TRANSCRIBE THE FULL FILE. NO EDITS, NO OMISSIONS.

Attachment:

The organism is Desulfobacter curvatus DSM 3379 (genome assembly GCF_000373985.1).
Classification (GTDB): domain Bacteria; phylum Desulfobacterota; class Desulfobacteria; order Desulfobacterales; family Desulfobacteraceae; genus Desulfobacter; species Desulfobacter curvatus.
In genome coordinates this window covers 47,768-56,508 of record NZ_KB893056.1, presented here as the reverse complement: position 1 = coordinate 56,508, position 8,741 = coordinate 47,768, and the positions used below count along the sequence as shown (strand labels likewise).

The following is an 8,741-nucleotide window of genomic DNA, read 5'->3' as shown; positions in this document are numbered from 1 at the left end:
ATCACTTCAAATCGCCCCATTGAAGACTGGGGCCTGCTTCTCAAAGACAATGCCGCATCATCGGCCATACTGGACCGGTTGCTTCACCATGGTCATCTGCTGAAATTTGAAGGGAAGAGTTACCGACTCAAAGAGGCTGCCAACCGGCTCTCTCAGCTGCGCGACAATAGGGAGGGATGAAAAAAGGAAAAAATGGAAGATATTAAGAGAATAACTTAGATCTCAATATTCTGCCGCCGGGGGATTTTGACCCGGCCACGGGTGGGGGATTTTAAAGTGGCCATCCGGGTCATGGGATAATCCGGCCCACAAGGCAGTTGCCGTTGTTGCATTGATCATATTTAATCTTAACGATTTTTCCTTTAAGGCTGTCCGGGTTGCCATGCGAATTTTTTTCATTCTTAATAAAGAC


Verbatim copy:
The organism is Desulfobacter curvatus DSM 3379 (genome assembly GCF_000373985.1).
Classification (GTDB): domain Bacteria; phylum Desulfobacterota; class Desulfobacteria; order Desulfobacterales; family Desulfobacteraceae; genus Desulfobacter; species Desulfobacter curvatus.
In genome coordinates this window covers 47,768-56,508 of record NZ_KB893056.1, presented here as the reverse complement: position 1 = coordinate 56,508, position 8,741 = coordinate 47,768, and the positions used below count along the sequence as shown (strand labels likewise).

The following is an 8,741-nucleotide window of genomic DNA, read 5'->3' as shown; positions in this document are numbered from 1 at the left end:
ATCACTTCAAATCGCCCCATTGAAGACTGGGGCCTGCTTCTCAAAGACAATGCCGCATCATCGGCCATACTGGACCGGTTGCTTCACCATGGTCATCTGCTGAAATTTGAAGGGAAGAGTTACCGACTCAAAGAGGCTGCCAACCGGCTCTCTCAGCTGCGCGACAATAGGGAGGGATGAAAAAAGGAAAAAATGGAAGATATTAAGAGAATAACTTAGATCTCAATATTCTGCCGCCGGGGGATTTTGACCCGGCCACGGGTGGGGGATTTTAAAGTGGCCATCCGGGTCATGGGATAATCCGGCCCACAAGGCAGTTGCCGTTGTTGCATTGATCATATTTAATCTTAACGATTTTTCCTTTAAGGCTGTCCGGGTTGCCATGCGAATTTTTTTCATTCTTAATAAAGAC